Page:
airport_transferbarbathtubbusiness_facilitieschild_activitieschildcareconnecting_roomcribsfree_wifigymhot_tubinternetkitchennon_smokingpetpoolresturantski_in_outski_shuttleski_storagesmoking_areaspastar
Sign In
The Altruistic Artistic Opening of London’s Bow Arts Studio Complex
Save to wishlist

The Altruistic Artistic Opening of London’s Bow Arts Studio Complex

Picture of Madis Kabash
Updated: 29 April 2016
On the 10th of April Bow Arts celebrated their 20th birthday by continuing their tradition of developing and contributing to London’s art world. This time, they announced the opening of the Rum Factory Studios, located in the only remaining warehouse of the London Docks. It is a space that will provide studios for 90 artists, retaining them within the framework of the city.
The Rum Factory Studios | © Madis Kabash
The Rum Factory Studios | © Madis Kabash

Bow Arts, established in 1995 as an educational arts charity in East London, is a community of London’s emerging artists. They support the arts through maintaining a network of affordable studios, generating events within the artistic and cultural worlds and connecting artists with employment opportunities. The launch of the new studio complex was held right before their renowned open studio weekend that attracts an average of over 6,000 visitors. It is an event that seeks to give support to artists and make the actual process of art more available to the public. Bow Arts currently supports 400 artists by providing affordable workspace within London’s Artistic Quarter. It believes that arts and creative services are the anchor of supporting community renewal in East London—something gradually disappearing due to the economic redevelopment of the area.

The significance of Bow Arts opening their new studio complex in Wapping, particularly within the Pennington Street Warehouse, lies in the historical significance of the building and its role within the area. Rum Factory studios are located within the last remaining building of the London Docks (a key element of the vast trading system of the British Empire). The former warehouse witnessed key events that accurately represent the changing city of London. Originally a rum factory, part of the warehouse survived the Blitz and witnessed the redevelopment of Wapping into housing schemes in 1977. In the early 80s the London Docks site was redeveloped into an £80 million publishing and printing facility, when many workers were sacked due to the newly bought machinery, causing one of London’s most famous riots. By 1986, News International’s UK office took over the warehouse and remained there up until their recent phone hacking scandal, after which the building was cleared out practically overnight. Presently, the warehouse and its restoration are part of a housing master plan approved in 2012.

Rum Factory Studios press opening | © Sebastian Lowe
Rum Factory Studios press opening | © Sebastian Lowe

Significantly, this huge warehouse is not being developed into a housing or office block project, but is dedicated to arts and culture. These new 90 studios provide a decent amount of working space for numerous artists. They are a saviour to London’s art scene, arriving at a time when artists are constantly being pushed out of the city due to rising rent prices. Artists there expressed excitement about the new space, and sadness when discussing the difficulty of obtaining studio space within London. According to Munira Mirza, Deputy Mayor for Education and Culture for London, this gallery directly connects us to the struggle artists are having with the increase of housing construction. Sir Nicholas Serota, director of the Tate, commented on the role of artists within communities; artists are being brought back into London by spaces like this one, and they need to be in constant conversation for the future of collective arts.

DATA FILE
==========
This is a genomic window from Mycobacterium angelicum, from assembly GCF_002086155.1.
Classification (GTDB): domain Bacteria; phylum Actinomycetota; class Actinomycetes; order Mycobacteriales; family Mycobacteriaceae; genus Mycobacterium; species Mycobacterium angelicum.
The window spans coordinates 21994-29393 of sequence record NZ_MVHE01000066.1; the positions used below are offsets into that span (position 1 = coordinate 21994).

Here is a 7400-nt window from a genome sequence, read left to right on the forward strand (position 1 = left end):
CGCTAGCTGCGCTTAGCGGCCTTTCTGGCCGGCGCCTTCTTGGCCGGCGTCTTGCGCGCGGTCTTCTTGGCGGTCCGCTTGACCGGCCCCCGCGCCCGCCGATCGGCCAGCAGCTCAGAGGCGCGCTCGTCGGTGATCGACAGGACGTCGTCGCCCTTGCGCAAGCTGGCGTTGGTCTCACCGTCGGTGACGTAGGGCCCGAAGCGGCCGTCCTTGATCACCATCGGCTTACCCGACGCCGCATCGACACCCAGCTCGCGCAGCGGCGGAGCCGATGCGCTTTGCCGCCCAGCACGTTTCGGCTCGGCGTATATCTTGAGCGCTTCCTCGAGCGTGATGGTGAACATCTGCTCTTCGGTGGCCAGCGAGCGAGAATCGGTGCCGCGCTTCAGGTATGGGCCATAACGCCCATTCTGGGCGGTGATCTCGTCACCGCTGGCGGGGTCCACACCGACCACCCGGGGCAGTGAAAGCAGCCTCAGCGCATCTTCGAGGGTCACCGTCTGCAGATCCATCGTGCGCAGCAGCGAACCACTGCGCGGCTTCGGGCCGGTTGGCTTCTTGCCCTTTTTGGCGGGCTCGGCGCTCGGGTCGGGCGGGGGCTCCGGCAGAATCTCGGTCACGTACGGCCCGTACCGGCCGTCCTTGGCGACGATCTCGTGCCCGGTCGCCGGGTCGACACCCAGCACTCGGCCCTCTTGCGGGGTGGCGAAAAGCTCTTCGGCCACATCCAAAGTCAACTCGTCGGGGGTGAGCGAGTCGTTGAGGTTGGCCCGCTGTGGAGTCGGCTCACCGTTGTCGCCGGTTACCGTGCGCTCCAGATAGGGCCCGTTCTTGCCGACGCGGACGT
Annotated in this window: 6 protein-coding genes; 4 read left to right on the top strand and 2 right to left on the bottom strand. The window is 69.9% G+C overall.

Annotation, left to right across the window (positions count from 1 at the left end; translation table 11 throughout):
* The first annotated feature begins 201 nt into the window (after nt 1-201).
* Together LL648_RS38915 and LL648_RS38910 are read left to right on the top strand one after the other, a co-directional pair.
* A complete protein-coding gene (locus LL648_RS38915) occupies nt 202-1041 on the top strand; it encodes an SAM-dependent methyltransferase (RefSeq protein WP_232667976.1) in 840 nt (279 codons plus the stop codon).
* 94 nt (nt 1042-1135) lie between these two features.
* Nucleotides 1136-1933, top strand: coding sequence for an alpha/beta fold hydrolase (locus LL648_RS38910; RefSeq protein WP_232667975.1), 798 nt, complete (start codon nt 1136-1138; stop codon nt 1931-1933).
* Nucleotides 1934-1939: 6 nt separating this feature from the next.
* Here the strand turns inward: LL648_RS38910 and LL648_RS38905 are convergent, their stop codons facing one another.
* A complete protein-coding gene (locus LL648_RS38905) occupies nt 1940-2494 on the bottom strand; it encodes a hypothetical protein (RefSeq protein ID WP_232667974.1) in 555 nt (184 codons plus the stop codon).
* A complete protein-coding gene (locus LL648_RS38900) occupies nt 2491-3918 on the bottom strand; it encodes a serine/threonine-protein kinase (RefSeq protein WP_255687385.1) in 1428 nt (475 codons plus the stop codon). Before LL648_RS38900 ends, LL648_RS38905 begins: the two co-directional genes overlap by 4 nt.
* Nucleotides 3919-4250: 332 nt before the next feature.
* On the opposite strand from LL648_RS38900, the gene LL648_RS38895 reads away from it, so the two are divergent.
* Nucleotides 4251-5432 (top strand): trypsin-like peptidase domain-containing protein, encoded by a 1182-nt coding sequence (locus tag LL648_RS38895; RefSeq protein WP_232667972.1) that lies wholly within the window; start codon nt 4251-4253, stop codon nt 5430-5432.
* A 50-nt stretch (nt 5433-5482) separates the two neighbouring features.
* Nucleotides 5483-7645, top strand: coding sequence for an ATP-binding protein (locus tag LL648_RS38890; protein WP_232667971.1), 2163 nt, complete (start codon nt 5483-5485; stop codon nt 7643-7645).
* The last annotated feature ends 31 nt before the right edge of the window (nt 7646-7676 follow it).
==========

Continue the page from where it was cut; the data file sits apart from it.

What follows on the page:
© Unknown/WikiCommons
© Unknown/WikiCommons

This space allows emerging artists to create within London, a city that to many has always acted as a source of inspiration. Meeting some talented artists such as Robyn Litchfield who specialises in fine art historical representation of her home, New Zealand, was a thrilling experience. We were thrilled to be exposed to such unprecedented artwork. Another artist, Martin Cottis, currently concentrating on wooden sculptures of birds portrayed from authors and travellers in a linear and asymmetric manner, further opened our eyes to the amount of talent that we are left unaware of. Two artists working together, Kevin Broughton and Fiona Birnie, displayed their uncanny images and sculptures. Their use of materials is vast, ranging from socks to wax.

The opening of these studio spaces acts as a force against the economic difficulty of obtaining studio space in London. Perhaps gradually, through organisations like Bow Arts, more artists will choose to stay within the city. Bow Arts is an example of an organisation that has an altruistic purpose of supporting humanistic values; their simple devotion to new emerging artists is evident through several of their studio spaces around London, not just through the Rum Factory Studios. Come along to their open studios weekend on the 19th and 20th of June and witness the artists developing London’s art scene right in front of you.

Martin Cottis in his studio | © Sebastian Lowe
Martin Cottis in his studio | © Sebastian Lowe
Robyn Litchfield in her studio | © Sebastian Lowe
Robyn Litchfield in her studio | © Sebastian Lowe